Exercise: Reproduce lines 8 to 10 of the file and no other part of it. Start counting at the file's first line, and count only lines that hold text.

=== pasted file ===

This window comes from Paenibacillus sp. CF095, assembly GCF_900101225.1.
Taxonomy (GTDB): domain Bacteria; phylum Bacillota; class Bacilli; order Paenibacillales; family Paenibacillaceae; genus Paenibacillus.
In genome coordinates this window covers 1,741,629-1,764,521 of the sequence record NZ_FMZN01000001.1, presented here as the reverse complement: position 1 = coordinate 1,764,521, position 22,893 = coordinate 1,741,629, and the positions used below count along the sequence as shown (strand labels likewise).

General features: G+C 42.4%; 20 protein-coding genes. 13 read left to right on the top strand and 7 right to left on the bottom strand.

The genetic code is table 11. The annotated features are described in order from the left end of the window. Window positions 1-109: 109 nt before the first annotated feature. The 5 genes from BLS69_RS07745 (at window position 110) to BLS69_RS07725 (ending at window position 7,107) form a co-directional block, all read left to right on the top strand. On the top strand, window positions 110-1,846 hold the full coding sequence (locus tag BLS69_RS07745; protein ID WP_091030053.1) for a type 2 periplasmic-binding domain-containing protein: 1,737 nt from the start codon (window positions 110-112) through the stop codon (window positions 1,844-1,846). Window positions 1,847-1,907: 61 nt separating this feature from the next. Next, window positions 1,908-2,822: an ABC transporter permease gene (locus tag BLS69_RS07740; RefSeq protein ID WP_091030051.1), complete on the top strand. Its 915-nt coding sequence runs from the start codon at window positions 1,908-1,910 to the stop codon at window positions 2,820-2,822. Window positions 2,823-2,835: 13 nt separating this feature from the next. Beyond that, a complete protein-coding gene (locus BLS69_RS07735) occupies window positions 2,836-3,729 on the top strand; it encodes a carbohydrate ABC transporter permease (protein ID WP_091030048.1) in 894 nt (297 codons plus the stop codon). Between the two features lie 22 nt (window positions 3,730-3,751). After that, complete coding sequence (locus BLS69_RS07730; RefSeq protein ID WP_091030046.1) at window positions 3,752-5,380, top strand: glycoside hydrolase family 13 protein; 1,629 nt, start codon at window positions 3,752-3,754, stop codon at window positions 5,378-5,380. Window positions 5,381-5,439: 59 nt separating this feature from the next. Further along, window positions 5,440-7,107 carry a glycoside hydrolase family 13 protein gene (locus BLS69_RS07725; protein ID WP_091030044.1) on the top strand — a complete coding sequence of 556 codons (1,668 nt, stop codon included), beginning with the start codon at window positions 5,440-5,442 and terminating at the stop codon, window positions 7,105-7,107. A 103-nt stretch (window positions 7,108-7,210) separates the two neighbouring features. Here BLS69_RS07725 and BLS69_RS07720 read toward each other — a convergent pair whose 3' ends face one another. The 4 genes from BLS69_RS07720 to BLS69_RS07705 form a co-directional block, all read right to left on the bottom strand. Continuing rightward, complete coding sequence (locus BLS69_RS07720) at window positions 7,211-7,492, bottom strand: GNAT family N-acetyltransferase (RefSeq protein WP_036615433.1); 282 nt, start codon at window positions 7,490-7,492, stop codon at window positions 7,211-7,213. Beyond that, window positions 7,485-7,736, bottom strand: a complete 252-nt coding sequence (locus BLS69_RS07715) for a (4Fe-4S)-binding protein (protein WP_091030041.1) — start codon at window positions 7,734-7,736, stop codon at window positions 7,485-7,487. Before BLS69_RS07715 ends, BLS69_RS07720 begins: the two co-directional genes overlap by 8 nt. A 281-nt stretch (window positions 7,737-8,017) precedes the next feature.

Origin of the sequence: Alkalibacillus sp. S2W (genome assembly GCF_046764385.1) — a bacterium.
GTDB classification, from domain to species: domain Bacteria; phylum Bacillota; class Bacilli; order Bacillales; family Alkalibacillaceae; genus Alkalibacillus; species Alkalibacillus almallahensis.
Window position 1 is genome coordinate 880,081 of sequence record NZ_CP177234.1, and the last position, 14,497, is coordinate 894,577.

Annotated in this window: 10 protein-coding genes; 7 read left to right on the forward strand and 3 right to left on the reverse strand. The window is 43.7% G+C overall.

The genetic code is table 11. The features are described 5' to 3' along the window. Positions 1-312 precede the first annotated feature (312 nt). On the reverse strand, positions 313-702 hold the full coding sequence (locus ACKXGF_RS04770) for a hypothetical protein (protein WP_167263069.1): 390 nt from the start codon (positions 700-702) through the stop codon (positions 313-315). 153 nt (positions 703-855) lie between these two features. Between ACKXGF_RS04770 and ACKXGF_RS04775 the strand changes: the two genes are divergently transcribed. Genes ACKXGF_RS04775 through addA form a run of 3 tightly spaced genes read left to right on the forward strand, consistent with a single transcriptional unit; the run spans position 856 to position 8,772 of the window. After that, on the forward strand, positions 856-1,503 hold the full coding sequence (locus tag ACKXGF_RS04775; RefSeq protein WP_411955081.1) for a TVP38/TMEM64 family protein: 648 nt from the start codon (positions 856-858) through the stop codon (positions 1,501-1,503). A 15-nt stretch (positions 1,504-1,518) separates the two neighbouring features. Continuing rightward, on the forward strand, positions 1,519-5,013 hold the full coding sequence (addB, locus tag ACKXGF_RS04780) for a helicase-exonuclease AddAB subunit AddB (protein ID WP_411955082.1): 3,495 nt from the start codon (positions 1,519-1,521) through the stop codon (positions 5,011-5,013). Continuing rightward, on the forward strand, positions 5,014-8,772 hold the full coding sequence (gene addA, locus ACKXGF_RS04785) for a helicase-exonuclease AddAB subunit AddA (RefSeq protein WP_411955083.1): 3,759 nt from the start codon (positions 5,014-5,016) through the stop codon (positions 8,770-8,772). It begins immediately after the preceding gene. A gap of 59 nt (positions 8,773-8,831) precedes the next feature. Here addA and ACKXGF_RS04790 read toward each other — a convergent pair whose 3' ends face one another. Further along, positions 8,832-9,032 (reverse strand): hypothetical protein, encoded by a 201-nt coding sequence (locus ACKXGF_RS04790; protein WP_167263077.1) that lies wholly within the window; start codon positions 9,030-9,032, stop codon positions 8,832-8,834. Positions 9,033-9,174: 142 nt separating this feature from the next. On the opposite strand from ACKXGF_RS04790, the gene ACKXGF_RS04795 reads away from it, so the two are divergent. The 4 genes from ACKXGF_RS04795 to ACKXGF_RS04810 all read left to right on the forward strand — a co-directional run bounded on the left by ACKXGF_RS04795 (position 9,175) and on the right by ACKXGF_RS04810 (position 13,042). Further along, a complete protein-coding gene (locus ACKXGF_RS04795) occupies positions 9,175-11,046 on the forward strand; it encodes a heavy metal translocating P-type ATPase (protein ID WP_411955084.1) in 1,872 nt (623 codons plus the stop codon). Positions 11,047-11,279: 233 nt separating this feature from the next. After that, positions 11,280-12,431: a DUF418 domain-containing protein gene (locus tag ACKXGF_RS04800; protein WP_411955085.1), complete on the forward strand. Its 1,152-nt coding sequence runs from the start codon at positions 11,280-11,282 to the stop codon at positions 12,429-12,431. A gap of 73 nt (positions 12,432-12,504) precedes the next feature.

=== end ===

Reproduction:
Window position 1 is genome coordinate 880,081 of sequence record NZ_CP177234.1, and the last position, 14,497, is coordinate 894,577.

Annotated in this window: 10 protein-coding genes; 7 read left to right on the forward strand and 3 right to left on the reverse strand. The window is 43.7% G+C overall.

The genetic code is table 11. The features are described 5' to 3' along the window. Positions 1-312 precede the first annotated feature (312 nt). On the reverse strand, positions 313-702 hold the full coding sequence (locus ACKXGF_RS04770) for a hypothetical protein (protein WP_167263069.1): 390 nt from the start codon (positions 700-702) through the stop codon (positions 313-315). 153 nt (positions 703-855) lie between these two features. Between ACKXGF_RS04770 and ACKXGF_RS04775 the strand changes: the two genes are divergently transcribed. Genes ACKXGF_RS04775 through addA form a run of 3 tightly spaced genes read left to right on the forward strand, consistent with a single transcriptional unit; the run spans position 856 to position 8,772 of the window. After that, on the forward strand, positions 856-1,503 hold the full coding sequence (locus tag ACKXGF_RS04775; RefSeq protein WP_411955081.1) for a TVP38/TMEM64 family protein: 648 nt from the start codon (positions 856-858) through the stop codon (positions 1,501-1,503). A 15-nt stretch (positions 1,504-1,518) separates the two neighbouring features. Continuing rightward, on the forward strand, positions 1,519-5,013 hold the full coding sequence (addB, locus tag ACKXGF_RS04780) for a helicase-exonuclease AddAB subunit AddB (protein ID WP_411955082.1): 3,495 nt from the start codon (positions 1,519-1,521) through the stop codon (positions 5,011-5,013). Continuing rightward, on the forward strand, positions 5,014-8,772 hold the full coding sequence (gene addA, locus ACKXGF_RS04785) for a helicase-exonuclease AddAB subunit AddA (RefSeq protein WP_411955083.1): 3,759 nt from the start codon (positions 5,014-5,016) through the stop codon (positions 8,770-8,772). It begins immediately after the preceding gene. A gap of 59 nt (positions 8,773-8,831) precedes the next feature. Here addA and ACKXGF_RS04790 read toward each other — a convergent pair whose 3' ends face one another. Further along, positions 8,832-9,032 (reverse strand): hypothetical protein, encoded by a 201-nt coding sequence (locus ACKXGF_RS04790; protein WP_167263077.1) that lies wholly within the window; start codon positions 9,030-9,032, stop codon positions 8,832-8,834. Positions 9,033-9,174: 142 nt separating this feature from the next. On the opposite strand from ACKXGF_RS04790, the gene ACKXGF_RS04795 reads away from it, so the two are divergent. The 4 genes from ACKXGF_RS04795 to ACKXGF_RS04810 all read left to right on the forward strand — a co-directional run bounded on the left by ACKXGF_RS04795 (position 9,175) and on the right by ACKXGF_RS04810 (position 13,042). Further along, a complete protein-coding gene (locus ACKXGF_RS04795) occupies positions 9,175-11,046 on the forward strand; it encodes a heavy metal translocating P-type ATPase (protein ID WP_411955084.1) in 1,872 nt (623 codons plus the stop codon). Positions 11,047-11,279: 233 nt separating this feature from the next. After that, positions 11,280-12,431: a DUF418 domain-containing protein gene (locus tag ACKXGF_RS04800; protein WP_411955085.1), complete on the forward strand. Its 1,152-nt coding sequence runs from the start codon at positions 11,280-11,282 to the stop codon at positions 12,429-12,431. A gap of 73 nt (positions 12,432-12,504) precedes the next feature.